The 3 Biggest Implementation Risks – And How To Avoid Them

Implementing a new software in your business always comes with risk. It can be one of the best investments you make, or it can be the worst. It all depends on how you approach the implementation itself.

Whether it’s a business-critical system – like your financial management or CRM – or an add-on tool for additional functionality, you want to make sure your money is being put to good use. So what are the common implementation risks and how can you avoid them?

3 Implementation Risks

1. Designing a bad solution

At the end of the day, the main goal of any software implementation is to improve. You don’t want to recreate what you currently have, you want to make it better. Why else invest in something new?

Often, businesses can become so focused on how they’ve always approached a process that they forget to step back and look at the bigger picture. When all you’ve known is one way of doing things, it can be hard to trek into the new. But designing a new solution to act just as your old legacy system will do little for improving your business. To take advantage of the efficiency and process improvements of a new solution, you need to be willing to change.

Don’t box yourself into the same way you’ve always done things. If you want to stay with “the way we’ve always done it,” you won’t get much out of your implementation investment.

You also need to be willing to invest enough time to the implementation itself. One of the biggest risks facing your implementation is inadequate resources. Failing to have a dedicated team devoted to solely your project poses a huge risk to your outcome.

Involving stakeholders and process owners throughout your implementation is the best way to avoid designing a “bad solution.” Devoted resources – whether it’s an in-house team or through a qualified implementation partner – will make for a better designed and more functional business solution.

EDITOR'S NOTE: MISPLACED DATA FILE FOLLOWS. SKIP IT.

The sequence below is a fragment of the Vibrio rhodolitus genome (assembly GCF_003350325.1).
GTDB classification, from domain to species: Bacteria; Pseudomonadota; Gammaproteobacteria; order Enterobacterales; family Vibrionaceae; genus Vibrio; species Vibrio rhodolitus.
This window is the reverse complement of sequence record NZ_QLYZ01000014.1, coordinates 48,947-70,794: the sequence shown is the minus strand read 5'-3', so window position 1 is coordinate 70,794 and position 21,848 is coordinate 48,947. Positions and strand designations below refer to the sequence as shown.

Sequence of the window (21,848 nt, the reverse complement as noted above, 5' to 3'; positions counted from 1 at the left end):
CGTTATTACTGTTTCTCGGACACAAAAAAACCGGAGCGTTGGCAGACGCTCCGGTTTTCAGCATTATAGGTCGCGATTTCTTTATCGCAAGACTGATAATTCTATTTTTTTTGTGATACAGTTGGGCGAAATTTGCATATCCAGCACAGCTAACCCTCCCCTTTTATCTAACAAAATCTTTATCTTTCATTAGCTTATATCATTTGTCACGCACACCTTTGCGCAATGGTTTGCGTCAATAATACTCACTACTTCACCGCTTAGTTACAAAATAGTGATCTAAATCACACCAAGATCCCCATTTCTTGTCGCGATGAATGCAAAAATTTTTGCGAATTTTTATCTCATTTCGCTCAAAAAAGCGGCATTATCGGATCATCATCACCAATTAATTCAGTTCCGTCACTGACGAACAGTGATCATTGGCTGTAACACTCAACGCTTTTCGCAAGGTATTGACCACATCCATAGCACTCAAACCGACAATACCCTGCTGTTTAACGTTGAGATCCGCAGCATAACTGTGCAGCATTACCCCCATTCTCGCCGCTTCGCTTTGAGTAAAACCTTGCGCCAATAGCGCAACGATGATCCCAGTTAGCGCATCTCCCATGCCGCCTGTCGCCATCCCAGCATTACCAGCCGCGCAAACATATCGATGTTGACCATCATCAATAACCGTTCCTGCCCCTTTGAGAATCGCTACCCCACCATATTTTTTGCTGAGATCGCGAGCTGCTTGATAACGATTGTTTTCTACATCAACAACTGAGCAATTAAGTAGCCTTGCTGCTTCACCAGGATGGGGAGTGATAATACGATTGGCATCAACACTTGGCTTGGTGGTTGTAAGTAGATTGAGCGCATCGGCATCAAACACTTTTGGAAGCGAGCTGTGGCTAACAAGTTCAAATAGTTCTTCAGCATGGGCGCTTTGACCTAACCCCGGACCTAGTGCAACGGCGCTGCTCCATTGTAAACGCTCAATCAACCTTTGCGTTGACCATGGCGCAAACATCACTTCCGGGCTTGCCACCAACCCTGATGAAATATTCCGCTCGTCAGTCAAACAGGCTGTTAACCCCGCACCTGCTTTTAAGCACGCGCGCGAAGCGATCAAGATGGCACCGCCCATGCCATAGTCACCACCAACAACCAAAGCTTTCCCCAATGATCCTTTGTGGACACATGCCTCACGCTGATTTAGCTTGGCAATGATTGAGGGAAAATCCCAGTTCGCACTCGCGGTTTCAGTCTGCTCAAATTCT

2. Poor adoption ratings

Have you ever implemented a new tool only to see little change? It’s unfortunately a very common problem. And it boils down to user adoption and acceptance.

If you’ve made the business decision to invest in a system like NetSuite or Salesforce, your team needs to know that its use is not optional. This needs to be communicated clearly and often, from the top down. And do not confuse “leadership buy-in” with merely being system support. Business leaders must actively use the system too. Otherwise, why would your team?

People are creatures of habit. Change management and user adoption are key to mitigating risk during a software implementation.

Gather the necessary support and buy-in from your leadership and top executives. Good communication, both to and from the stakeholders, on the importance of the new system will go a long way to avoid this issue.

3. Trying to do too much at once

Upgrading to a new software is an exciting time. Particularly if your team has strong feelings about your legacy system. But with all the excitement and endless possibilities of a new implementation, it can quickly lead to over-enthusiasm. You do not want to bite off a bit more than you can chew.

A good way to keep expectations in line? Approach your implementation project in phases.

5 steps for a good implementation.

Learn More

You can keep isolated parts of your old system in place temporarily until the “core” of the new implementation is in place and functional. Tackling these areas in a later phase allows you to focus on setting up the new software’s foundation as strong as possible. It also forces your team to focus on the “essentials” instead of becoming distracted by all the “extras” right out of the gate.

A phased approach also gives your team more “quick wins” to show the system’s value sooner. Small, steady strides like this helps create a functional tool that you can build upon. And it also helps deter the “project fatigue” that can set in on a long implementation.

Keeping these implementation risks in mind will help you prepare for and avoid them throughout your project.

And of course, picking the right implementation partner will also help.

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